Increasingly, our phones are becoming our best assistants. A recent discovery, however, begins to question just how much of our privacy is compromised as a factory-installed program is found to reveal every infomation from our phone to the respective companies that made it. Are our personal infomation as safe as we think it is?
Recently a program has been unveiled to be embedded deep into some Android phones which records just about every single thing a user can do with his or her phone. All the data goes back to the hardware manufacturers of the phone, which includes account passwords, credit card numbers and other sensitive infomation. There is also no way to opt out of being monitored.
This discovery was first made when an Android developer Trevor Eckhart used a packet sniffer program to track all data that enter and exit his HTC EVO 4G smartphone. At the center of all this is the software developer Carrier IQ, the company that created this monitoring method for almost all mobile device manufacturer. Upon realizing that Trevor had branded their software as a “rootkit” (a term equivalent to malware) in community sites, Carrier IQ promptly sued him, only to back off when an International digital rights advocacy organization Electronic Frontier Foundation stepped in to help Trevor. In their apology letter to Trevor, Carrier IQ mentioned that their software does not record keystrokes, amongst other inputs, but a video circulated by Trevor shows that this is not true.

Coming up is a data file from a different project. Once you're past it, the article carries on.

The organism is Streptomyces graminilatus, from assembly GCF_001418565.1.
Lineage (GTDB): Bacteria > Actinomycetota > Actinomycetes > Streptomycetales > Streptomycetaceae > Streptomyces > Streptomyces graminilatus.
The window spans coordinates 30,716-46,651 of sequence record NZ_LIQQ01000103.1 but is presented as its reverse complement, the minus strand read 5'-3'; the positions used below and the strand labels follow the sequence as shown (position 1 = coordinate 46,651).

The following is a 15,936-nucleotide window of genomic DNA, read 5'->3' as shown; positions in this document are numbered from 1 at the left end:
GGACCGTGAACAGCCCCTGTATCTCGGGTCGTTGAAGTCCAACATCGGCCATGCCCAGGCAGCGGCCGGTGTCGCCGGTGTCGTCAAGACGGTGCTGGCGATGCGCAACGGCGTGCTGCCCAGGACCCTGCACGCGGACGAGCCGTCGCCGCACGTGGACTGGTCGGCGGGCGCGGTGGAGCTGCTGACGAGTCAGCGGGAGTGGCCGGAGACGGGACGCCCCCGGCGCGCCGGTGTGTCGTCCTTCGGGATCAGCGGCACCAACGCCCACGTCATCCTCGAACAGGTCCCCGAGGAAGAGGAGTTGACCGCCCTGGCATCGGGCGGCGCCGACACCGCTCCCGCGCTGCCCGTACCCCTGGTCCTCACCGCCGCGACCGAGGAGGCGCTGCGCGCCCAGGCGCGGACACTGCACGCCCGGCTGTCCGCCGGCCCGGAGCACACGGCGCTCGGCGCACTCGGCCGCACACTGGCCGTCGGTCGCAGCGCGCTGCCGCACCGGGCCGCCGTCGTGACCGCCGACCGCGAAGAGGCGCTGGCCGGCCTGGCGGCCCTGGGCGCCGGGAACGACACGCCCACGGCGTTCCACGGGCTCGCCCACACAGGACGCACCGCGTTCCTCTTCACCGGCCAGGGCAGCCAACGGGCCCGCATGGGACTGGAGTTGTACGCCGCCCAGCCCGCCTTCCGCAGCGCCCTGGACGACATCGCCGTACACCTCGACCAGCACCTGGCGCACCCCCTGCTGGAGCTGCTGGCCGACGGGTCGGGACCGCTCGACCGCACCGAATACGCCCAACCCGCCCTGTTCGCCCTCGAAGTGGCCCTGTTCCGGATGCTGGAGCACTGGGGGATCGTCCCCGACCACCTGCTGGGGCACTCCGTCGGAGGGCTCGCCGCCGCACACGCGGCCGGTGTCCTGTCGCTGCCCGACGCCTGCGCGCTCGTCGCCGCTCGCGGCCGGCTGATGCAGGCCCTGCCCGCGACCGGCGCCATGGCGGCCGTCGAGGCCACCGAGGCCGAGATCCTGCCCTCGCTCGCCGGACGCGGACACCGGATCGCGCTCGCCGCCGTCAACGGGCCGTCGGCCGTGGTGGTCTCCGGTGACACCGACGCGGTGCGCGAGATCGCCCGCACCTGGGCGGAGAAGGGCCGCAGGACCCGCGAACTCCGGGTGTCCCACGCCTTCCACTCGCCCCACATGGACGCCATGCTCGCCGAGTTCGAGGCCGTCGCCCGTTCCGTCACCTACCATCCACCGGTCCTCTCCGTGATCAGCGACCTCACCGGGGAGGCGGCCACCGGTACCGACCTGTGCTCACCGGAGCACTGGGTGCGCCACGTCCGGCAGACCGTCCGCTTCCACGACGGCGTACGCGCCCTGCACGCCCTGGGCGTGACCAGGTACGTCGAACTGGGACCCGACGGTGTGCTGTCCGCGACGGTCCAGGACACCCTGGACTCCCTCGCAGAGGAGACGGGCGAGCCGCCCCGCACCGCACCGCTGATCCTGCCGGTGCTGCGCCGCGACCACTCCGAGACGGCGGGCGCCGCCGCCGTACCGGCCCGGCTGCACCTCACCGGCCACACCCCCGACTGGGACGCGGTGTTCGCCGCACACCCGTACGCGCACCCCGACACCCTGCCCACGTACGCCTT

As of now, there is no easy way to remove the program other than to install a new operating system on your phone. That, of course, generally involves removing the warranty from the phone, so it is not a good solution for most people. For now, much remains to be seen from the response of various companies responsible for the implementation of such a program.